On Monday, gold futures hit nearly $1,500 per ounce. Investors remain concerned about inflation, especially in China, as well as potential sovereign debt defaults in Europe, such as in Ireland and Spain. Those events have driven up gold prices before, but now they are hitting new records.
More significantly, there are even worries about the U.S. debt. The latest bombshell: Standard & Poor’s has reduced the overall credit outlook. This could ultimately lead to the downgrade of the America’s AAA credit rating.
So it should be no surprise that gold is rallying. The belief is that gold is a strong hedge against the devaluation of a currency.
To participate in the gold trade, there are many options for individual investors, like mutual funds and exchange-traded funds (ETFs). Let’s look at some of the standouts:
First Eagle Gold (SGGDX)
Even if a mutual fund has “gold” in its title, this does not mean it is a pure play. Often, the portfolio will have broad-based mining companies, such as in silver, copper and aluminum.
But in the case of the First Eagle Gold (MUTF: SGGDX) fund, the focus is mostly on gold. It even has substantial holdings of bullion (which currently represents 13.66% of the portfolio).
First Eagle has a bias for the larger operators. Top holdings include Goldcorp (NYSE: GG), which has a market cap of $43 billion, and AngloGold Ashanti (NYSE: AU), which has a value of about $19 billion.
Because of its focus on value, the fund tends to do better when gold is in the bear phase.
GAMCO Gold AAA (GOLDX)
Caesar Bryan has a good feel for the gold market. Since the mid 1990s, he has been the manager of the GAMCO Gold AAA (MUTF: GOLDX) fund. So he understands how to deal with tough markets. Consider that over the past 15 years, the GAMCO fund has posted an annual average return of 9.31%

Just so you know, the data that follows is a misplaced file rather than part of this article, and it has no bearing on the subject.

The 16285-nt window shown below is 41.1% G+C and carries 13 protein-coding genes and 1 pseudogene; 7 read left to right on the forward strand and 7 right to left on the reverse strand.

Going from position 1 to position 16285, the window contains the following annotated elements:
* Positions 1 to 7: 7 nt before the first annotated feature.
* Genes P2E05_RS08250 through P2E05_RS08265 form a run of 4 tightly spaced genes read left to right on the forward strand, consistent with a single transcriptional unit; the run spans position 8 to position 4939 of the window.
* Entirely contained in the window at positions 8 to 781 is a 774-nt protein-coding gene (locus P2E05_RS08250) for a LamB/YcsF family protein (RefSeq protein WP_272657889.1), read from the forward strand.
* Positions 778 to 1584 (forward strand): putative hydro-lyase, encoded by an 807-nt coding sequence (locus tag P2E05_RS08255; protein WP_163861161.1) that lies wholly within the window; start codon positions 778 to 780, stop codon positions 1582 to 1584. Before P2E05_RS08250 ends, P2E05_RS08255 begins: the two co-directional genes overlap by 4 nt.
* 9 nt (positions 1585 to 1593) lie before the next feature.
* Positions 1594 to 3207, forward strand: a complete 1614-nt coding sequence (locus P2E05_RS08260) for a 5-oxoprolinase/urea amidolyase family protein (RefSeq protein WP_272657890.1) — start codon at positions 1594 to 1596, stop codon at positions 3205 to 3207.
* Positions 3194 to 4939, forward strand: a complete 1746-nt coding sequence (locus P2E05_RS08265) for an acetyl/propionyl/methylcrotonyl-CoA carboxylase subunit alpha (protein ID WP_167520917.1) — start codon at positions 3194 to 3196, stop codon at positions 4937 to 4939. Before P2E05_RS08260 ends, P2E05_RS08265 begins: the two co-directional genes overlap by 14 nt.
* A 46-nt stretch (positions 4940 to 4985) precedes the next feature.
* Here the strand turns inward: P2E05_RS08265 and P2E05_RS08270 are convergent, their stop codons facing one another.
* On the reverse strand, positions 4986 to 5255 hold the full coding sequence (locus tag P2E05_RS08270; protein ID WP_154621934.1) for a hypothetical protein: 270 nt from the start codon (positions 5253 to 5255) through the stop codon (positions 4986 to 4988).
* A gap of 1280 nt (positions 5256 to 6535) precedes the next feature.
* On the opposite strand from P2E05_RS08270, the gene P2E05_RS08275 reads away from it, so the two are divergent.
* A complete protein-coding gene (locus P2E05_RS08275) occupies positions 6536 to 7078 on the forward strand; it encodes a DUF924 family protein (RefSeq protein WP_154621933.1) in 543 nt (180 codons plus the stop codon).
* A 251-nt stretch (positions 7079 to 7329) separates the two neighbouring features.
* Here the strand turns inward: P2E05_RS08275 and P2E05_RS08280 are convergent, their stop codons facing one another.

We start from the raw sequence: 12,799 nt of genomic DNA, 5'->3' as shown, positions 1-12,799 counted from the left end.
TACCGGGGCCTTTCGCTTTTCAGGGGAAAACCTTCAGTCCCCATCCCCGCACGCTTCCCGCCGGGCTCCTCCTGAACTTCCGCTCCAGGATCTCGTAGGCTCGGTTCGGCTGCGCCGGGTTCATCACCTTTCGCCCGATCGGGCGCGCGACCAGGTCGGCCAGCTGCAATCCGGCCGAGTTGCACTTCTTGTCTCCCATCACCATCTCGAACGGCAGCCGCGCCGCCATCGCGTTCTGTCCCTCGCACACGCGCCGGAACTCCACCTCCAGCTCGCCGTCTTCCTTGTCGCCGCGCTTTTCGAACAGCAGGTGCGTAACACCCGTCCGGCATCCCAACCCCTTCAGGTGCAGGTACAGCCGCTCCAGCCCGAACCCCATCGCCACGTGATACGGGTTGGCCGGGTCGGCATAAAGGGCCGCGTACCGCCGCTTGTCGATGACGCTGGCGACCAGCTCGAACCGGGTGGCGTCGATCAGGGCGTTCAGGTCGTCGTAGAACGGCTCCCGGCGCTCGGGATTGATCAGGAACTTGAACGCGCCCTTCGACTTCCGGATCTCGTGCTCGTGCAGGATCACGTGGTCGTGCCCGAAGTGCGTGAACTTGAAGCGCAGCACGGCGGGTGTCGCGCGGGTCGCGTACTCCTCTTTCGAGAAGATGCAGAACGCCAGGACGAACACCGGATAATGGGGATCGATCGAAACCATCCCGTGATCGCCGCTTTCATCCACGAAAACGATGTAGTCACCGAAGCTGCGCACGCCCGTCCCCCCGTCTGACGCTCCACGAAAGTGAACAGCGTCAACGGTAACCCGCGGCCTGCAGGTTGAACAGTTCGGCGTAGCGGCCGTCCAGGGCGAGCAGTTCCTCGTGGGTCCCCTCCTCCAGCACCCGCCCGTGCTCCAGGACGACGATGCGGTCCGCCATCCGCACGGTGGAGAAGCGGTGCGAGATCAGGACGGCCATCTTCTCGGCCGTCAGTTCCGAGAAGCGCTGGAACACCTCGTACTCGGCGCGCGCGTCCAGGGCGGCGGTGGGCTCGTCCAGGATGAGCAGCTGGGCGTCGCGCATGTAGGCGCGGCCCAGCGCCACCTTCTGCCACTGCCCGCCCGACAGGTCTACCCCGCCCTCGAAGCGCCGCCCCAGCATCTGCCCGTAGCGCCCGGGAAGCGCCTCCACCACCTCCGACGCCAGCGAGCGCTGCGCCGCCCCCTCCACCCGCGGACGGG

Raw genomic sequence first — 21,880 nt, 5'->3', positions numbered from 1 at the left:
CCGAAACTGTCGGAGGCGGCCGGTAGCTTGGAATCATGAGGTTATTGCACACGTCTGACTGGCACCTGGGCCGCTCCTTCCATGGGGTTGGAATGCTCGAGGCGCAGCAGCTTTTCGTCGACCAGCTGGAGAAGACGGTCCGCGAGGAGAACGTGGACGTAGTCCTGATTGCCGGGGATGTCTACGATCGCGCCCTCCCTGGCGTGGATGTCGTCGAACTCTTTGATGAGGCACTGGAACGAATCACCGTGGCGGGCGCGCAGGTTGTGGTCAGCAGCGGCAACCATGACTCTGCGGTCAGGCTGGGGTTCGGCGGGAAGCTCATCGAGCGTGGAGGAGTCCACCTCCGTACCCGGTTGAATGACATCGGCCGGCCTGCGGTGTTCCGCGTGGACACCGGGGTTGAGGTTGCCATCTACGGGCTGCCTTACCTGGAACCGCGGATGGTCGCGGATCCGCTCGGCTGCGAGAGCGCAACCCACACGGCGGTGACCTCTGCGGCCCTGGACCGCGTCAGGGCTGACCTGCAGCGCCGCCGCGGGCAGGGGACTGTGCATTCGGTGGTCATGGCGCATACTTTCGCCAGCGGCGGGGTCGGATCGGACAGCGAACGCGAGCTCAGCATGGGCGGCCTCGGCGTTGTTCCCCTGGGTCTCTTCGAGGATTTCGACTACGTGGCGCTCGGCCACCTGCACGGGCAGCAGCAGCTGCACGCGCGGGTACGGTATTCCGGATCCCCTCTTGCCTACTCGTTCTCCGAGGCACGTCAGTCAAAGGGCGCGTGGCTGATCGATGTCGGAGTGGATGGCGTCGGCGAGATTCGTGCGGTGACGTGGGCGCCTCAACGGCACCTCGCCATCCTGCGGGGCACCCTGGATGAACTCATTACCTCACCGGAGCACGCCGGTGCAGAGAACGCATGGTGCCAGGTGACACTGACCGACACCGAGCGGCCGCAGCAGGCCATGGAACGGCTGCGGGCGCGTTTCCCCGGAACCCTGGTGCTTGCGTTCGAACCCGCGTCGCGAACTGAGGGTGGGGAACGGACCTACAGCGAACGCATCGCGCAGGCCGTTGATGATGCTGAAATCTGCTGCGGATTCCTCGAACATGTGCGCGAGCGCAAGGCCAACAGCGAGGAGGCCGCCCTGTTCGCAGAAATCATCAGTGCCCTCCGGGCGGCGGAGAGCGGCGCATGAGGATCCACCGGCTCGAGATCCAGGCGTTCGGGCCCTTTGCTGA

A key part of Bryan’s strategy is to look at companies with large proven reserves. The fact is that many miners have deposits that are getting thin. To boost production, there is usually no choice but to engage in acquisitions. This can certainly be dilutive for shareholders, which can lower returns.
Van Eck Intl Investors Gold C (IIGCX)
Joe Foster, who is the manager of the Van Eck Intl Investors Gold C (MUTF: IIGCX) fund, is actually a geologist. This is a big value-add since analysis requires an understanding of the production capacity of mines. This can be especially helpful when investing in early-stage gold companies.
Foster’s track record has been rock solid. Over the past ten years, the fund has produced average annual returns of 28.90%. Although, the expense ratio is hefty, coming to 1.95%.
SPDR Gold Shares (GLD)
For some gold investors, they want the sense of security of owning bullion. Although, this is expensive. You need a vault as well as insurance.
But there is an alternative – that is, a physically-back ETF. Essentially, this is a fund that buys gold bars and allows investors to get a piece of the ownership.
One of the top ETFs in the sector is the SPDR Gold Shares (NYSE: GLD), which has $57.2 billion in assets. The fund stores its gold in London, which is part of a custody agreement with HSBC Bank.
The expense ratio is also fairly low, coming to 0.40%.
Market Vectors Gold Miners ETF (GDX)
In many cases, an ETF is based on a basket of stocks. This provides diversification as well as good exposure to a market.
And yes, there are ETFs that focus on gold companies, such as the Market Vectors Gold Miners ETF (NYSE: GDX). The fund is based on the NYSE Arca Gold Miners Index (the minimum market cap is $100 million).